After it comes to a boil, reduce the heat so you have a gentle simmer going and place the lid on the pot and allow to cook for about 25 minutes. You will have to stir every 4-5 minutes as it may start to stick to the bottom of the pot. Your kitchen will have a very intoxicating aroma and your sense of smell will get confused. The same will happen when you taste this mango bbq sauce… you won’t know if it’s the mango, the mustard or the mellowness of the honey that’s attracting all that attention from your taste buds.

After 25 minutes, you should taste for salt and adjust accordingly. Since no 2 mango are the same (can be tart  at times), you may have to add a little more honey or mustard.. the goal is to have a wonderful blend of flavors, but keep the present of mango as the key subject of the sauce. By now your sauce should have started to thicken up and the mango should be dissolving. You can certainly play around with the consistency (if you want it chunky, runny or thick). I then turned off the stove and used a submersion blender to make my mango bbq sauce a bit smooth. You can use a wire whisk or potato masher as well with pretty much the same results. If using a blender as I did, try not to over work it or risk it going frothy.

Crucian Contessa was quite correct when she said that this mango honey mustard bbq sauce is out of this we had it the same night with some Caribbean Style Chicken Fingers and Caron was raving how delicious it was. So delicious, she packed my share for lunch at work the next day.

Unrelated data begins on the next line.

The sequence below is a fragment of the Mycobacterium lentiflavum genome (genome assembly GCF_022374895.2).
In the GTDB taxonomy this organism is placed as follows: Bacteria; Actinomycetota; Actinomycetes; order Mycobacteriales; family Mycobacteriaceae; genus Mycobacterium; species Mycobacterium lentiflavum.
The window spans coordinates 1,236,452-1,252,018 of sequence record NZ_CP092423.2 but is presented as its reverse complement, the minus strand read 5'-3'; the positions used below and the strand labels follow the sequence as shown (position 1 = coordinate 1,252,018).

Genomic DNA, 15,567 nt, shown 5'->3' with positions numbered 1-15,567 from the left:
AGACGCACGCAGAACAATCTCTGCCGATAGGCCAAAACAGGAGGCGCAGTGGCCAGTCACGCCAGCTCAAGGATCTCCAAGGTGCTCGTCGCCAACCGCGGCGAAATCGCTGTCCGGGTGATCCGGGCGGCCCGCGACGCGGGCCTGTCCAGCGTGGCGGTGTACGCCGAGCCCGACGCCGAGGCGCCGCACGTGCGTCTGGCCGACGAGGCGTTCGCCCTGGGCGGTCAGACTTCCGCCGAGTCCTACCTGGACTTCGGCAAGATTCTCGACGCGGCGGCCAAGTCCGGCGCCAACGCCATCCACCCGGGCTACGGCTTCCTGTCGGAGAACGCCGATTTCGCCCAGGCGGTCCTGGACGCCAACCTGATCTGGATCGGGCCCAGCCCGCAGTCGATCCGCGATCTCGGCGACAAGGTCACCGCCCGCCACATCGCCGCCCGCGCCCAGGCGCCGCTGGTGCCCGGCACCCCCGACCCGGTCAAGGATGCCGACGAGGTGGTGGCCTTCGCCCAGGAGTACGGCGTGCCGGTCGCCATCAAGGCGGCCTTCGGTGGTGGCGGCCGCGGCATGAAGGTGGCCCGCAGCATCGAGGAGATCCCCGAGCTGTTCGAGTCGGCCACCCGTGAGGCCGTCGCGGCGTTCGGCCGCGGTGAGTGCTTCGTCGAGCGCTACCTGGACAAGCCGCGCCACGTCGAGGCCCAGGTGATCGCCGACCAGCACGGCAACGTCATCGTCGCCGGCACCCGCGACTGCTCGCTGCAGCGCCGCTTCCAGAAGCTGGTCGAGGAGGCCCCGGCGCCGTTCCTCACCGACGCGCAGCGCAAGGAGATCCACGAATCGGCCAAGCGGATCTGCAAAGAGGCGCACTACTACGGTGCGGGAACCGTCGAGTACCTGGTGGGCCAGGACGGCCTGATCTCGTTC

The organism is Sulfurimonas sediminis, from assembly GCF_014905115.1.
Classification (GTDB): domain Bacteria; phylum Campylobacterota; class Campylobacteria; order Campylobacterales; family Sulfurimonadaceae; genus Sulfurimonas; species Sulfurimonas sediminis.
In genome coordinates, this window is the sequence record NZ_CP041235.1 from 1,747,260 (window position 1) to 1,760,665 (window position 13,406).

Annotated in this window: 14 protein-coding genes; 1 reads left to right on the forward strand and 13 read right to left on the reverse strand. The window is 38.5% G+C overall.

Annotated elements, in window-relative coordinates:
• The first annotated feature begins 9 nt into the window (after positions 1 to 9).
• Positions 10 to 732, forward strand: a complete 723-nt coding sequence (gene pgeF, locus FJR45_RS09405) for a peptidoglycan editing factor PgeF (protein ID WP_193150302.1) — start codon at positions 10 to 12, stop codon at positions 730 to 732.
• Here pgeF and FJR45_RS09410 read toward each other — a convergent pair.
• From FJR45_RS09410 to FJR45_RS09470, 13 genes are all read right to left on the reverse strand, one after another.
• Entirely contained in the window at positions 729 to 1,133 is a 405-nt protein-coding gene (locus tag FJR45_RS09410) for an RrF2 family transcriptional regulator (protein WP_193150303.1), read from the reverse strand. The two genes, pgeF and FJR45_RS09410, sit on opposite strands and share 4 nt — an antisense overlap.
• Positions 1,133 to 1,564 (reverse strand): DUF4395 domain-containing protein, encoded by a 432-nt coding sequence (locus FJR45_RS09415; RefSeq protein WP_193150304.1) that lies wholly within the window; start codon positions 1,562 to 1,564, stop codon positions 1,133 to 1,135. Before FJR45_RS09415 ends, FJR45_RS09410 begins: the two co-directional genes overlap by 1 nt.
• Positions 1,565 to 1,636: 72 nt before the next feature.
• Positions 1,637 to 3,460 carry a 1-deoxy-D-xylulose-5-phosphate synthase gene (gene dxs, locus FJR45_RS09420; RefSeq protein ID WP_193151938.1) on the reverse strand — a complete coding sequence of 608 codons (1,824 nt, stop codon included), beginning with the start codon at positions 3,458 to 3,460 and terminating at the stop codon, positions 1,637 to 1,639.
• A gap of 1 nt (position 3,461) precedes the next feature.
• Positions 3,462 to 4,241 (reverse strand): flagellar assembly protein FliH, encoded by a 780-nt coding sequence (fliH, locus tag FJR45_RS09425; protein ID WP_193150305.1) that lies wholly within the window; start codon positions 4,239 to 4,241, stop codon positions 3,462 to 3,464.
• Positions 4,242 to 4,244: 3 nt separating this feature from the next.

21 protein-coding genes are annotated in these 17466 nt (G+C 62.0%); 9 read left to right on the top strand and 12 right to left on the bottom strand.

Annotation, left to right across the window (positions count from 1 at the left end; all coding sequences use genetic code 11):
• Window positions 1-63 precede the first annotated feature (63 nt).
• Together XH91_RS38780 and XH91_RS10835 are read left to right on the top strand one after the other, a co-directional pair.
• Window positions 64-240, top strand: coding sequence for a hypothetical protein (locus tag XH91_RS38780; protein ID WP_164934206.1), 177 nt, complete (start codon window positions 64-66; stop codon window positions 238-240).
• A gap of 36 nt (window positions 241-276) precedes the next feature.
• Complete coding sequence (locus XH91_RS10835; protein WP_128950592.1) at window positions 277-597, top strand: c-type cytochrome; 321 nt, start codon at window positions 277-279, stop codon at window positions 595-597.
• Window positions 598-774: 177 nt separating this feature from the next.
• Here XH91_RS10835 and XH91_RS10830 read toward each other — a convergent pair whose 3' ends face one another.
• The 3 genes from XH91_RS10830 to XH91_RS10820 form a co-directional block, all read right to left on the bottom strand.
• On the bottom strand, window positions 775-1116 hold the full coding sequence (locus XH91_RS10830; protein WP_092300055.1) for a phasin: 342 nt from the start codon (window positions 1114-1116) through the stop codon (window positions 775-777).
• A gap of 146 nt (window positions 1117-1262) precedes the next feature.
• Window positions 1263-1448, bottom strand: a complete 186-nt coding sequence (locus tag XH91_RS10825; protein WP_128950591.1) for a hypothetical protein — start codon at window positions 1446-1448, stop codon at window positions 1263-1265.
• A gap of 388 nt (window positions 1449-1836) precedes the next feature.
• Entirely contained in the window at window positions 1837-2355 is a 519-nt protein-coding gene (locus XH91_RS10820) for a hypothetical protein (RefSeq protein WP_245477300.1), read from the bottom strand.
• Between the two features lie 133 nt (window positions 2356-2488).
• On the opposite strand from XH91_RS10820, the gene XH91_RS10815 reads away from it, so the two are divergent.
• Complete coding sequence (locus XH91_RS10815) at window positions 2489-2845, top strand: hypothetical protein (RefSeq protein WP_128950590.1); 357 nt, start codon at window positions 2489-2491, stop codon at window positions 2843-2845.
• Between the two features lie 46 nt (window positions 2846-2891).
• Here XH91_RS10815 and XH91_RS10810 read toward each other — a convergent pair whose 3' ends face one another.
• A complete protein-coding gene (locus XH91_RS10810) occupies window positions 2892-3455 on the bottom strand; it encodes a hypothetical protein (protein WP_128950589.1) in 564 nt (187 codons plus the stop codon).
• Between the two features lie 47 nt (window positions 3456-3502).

Before you go, don’t forget to check out the latest cooking videos, connect with me on twitter and join our community on facebook. oh yea! leave me a comment below – it’s appreciated.

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  1. esmey
    March 14, 2013 / 7:29 pm

    Hay Cris I regnize alot of the fruits and vegetables you showed. Iam from Surinam And the pease we cal it in Surinam Wandu pease the brown fruit we call sapotilja and the bitter lemon is my feavorite haha and the scotch bonnet pepper we call `adjuma`( a dji uma nen) what means it has give women a name (smile) Maybe somtimes you have to go to surinam to learn some of the multi cultural food out there.

  2. Dean
    March 14, 2013 / 4:56 pm

    I'm trying this one tonight, sounds yummy!

  3. nicciek
    November 6, 2012 / 8:32 pm

    I made this on the weekend for a dinner party. Served it with saltfish fritters for a starter and everyone loved it! I made it about 2 days in advance and kept it in the fridge – which worked perfectly. This is definitely going into my list of things to make again!

  4. Neil Shelley
    September 11, 2012 / 4:51 pm

    Wow Chris, I've been looking at this Mango honey & mustard BBQ sauce recipe, along with your Caribbean Style chicken fingers for a few days now. Found time tonight to prepare for the family, despite the grumbles about me taking too long, it was very well received and disappeared in a flash. I served it with dressed, finely chopped salad and tortilla wraps. Everyone happy!
    Best regards,

  5. Tenya
    August 29, 2012 / 6:58 pm


    This sounds like its really good. Can’t wait to

    Give it a try.